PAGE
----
Medical consultants seek 800 extra beds and new targets for timely delivery of care
IHCA calls on Harris to end two-tier pay system for specialist doctors
Simon Harris: the Irish Hospital Consultants Association called on him to end the lower pay arrangements in place for medical specialists appointed since autumn 2012
Hospital consultants have urged the Minister for Health Simon Harris and Fine Gael to give a commitment to to open an additional 800 public hospital beds within two years, and to introduce new targets for the delivery of care that match those in place in the UK.
At a meeting with Mr Harris on Thursday, the Irish Hospital Consultants Association (IHCA) called for an ending of the lower pay arrangements in place for medical specialists appointed since autumn 2012.
The IHCA said the Minister should commit to and resource a maximum waiting time of four hours for patients presenting at emergency departments to be admitted to an inpatient bed if needed or discharged home or transferred to an appropriate service
It said the Minister “must also commit to and resource a maximum waiting time of 18 weeks following a GP referral for a consultant outpatient appointment, and for inpatient/day-case public hospital treatment”.
IHCA president Dr Donal O’Hanlon said: “At Thursday’s meeting frontline hospital consultants appealed to Minister Harris to put politics aside and patients first by committing to effective targets to deliver timely care to patients which at least match those in the NHS.
“The first requirement to provide timely care to the one million people on public hospital waiting lists and the hundreds of patients being treated on trolleys each day is to recruit and retain a sufficient number of permanent hospital consultants.
“More than anything else we need to fill the current 500 unfilled permanent hospital consultant posts caused by the Government’s discrimination against new consultants.
“The discrimination and the consequent consultant shortages are the main contributory factors behind the one million people now waiting for hospital treatment and the hundreds of patients languishing on hospital trolleys each day.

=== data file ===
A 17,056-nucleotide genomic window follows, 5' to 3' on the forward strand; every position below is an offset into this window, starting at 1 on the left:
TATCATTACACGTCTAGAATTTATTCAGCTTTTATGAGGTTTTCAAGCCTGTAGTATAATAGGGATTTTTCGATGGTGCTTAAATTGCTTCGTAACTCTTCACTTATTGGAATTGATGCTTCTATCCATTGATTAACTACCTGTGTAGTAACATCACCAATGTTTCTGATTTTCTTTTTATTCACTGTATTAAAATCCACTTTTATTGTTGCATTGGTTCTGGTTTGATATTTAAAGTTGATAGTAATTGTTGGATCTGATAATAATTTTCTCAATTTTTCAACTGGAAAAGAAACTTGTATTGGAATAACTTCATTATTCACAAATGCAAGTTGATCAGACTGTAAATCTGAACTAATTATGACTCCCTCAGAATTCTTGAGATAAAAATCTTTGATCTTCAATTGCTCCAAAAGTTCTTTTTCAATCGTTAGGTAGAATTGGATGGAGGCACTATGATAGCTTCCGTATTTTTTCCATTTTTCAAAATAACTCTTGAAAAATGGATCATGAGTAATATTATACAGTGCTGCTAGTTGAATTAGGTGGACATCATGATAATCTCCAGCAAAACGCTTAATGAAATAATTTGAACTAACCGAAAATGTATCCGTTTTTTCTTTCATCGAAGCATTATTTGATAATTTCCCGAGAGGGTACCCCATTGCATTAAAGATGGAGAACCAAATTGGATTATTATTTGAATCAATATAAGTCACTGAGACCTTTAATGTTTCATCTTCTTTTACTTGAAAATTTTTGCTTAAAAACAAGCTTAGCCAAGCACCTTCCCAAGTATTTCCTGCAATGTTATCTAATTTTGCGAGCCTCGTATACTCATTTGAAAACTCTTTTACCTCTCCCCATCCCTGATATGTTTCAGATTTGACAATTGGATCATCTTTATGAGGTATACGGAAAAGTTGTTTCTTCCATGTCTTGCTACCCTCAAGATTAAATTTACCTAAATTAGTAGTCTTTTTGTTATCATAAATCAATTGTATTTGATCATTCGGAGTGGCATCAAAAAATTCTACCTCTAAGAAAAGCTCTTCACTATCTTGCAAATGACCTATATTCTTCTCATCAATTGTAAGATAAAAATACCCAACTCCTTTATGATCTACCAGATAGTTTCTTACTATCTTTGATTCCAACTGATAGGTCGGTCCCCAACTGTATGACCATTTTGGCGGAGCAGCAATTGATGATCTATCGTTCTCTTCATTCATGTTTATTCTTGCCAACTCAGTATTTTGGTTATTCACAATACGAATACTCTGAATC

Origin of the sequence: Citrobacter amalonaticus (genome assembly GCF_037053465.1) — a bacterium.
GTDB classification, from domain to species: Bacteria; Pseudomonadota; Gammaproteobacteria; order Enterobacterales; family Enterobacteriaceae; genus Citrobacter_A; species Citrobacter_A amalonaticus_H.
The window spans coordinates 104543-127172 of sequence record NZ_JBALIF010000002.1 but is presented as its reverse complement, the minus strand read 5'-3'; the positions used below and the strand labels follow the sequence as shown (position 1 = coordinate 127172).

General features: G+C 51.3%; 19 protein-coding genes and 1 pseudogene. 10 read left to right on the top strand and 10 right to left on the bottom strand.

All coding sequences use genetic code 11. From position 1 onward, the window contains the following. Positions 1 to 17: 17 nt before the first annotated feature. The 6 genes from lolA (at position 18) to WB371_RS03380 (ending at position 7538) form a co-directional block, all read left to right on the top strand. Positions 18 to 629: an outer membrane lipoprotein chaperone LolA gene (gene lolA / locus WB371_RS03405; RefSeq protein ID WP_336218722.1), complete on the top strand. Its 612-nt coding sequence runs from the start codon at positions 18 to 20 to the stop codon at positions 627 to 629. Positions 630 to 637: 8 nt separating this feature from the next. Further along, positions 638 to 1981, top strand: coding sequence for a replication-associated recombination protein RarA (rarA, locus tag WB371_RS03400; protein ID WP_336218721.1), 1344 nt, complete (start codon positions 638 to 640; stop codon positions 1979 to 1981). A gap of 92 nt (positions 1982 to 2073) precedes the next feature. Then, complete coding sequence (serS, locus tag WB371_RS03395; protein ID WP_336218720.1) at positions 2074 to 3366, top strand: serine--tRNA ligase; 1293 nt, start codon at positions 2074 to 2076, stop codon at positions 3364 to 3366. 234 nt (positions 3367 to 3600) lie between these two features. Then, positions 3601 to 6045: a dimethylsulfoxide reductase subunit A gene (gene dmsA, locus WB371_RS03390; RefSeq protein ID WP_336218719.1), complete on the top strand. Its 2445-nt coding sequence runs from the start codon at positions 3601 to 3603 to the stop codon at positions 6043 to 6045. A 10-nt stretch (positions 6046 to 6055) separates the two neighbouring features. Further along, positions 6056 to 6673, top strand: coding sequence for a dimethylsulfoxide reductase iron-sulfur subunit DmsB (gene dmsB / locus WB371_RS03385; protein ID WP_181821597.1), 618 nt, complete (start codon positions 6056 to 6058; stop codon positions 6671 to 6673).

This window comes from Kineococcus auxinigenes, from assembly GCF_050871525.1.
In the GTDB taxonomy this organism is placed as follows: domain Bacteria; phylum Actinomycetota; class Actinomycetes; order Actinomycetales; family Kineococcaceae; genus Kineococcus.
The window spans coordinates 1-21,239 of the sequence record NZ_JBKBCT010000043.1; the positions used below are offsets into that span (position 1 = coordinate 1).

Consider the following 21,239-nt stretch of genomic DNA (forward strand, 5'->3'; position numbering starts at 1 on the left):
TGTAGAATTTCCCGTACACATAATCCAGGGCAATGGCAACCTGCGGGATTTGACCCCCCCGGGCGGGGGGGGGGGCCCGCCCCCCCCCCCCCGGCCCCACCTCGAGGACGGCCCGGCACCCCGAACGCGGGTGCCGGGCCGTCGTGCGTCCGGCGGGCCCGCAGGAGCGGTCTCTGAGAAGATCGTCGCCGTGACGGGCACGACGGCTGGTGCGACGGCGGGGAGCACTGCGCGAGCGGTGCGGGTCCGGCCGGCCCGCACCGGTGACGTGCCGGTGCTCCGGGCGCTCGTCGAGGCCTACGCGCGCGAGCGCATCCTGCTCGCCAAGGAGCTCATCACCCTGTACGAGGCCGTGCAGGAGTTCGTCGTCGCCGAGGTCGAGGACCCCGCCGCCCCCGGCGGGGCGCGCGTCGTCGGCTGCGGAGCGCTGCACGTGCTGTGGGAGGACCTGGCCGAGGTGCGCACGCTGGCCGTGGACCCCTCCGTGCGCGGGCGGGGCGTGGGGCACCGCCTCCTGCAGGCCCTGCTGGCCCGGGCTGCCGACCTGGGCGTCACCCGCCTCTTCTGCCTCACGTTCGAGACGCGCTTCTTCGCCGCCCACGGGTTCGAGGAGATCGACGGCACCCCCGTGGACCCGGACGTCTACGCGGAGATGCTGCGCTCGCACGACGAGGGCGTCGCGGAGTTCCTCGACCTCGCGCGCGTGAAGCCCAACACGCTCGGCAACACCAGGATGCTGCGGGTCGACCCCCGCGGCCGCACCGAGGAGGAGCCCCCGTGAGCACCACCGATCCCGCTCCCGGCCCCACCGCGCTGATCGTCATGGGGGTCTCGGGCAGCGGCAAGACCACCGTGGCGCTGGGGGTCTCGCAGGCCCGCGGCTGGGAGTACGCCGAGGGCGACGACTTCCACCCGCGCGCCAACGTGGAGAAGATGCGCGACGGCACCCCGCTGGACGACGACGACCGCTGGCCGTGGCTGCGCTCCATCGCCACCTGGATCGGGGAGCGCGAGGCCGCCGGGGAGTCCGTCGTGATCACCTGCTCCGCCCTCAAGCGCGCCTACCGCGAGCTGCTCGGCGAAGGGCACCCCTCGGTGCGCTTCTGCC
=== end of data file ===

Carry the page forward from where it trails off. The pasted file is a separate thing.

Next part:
“Getting highly trained specialist consultants back working in our public hospitals will ensure that hospital patients are treated without unacceptable delays. Fine Gael’s election campaign urges the Irish public to ‘look forward’. But without decisive action now to attract hospital consultants into our health service one million people waiting for hospital care can’t look forward with hope, but only with continued despair.”
Before Christmas the Government proposed that in future the only consultant posts it will offer will involve medical specialists treating public patients exclusively. It wants public hospitals to cater only for public patients under the proposed Sláintecare health reforms.
Under a proposed new Sláintecare contract, the Government has offered to pay consultants up to €222,460, rising to €252,150 by July 2022.
At separate talks with the Minister last week the Irish Medical Organisation (IMO) proposed that consultants should have the right to see fee-paying patients in private facilities in their own time, away from public hospitals, as part of future contractual arrangements.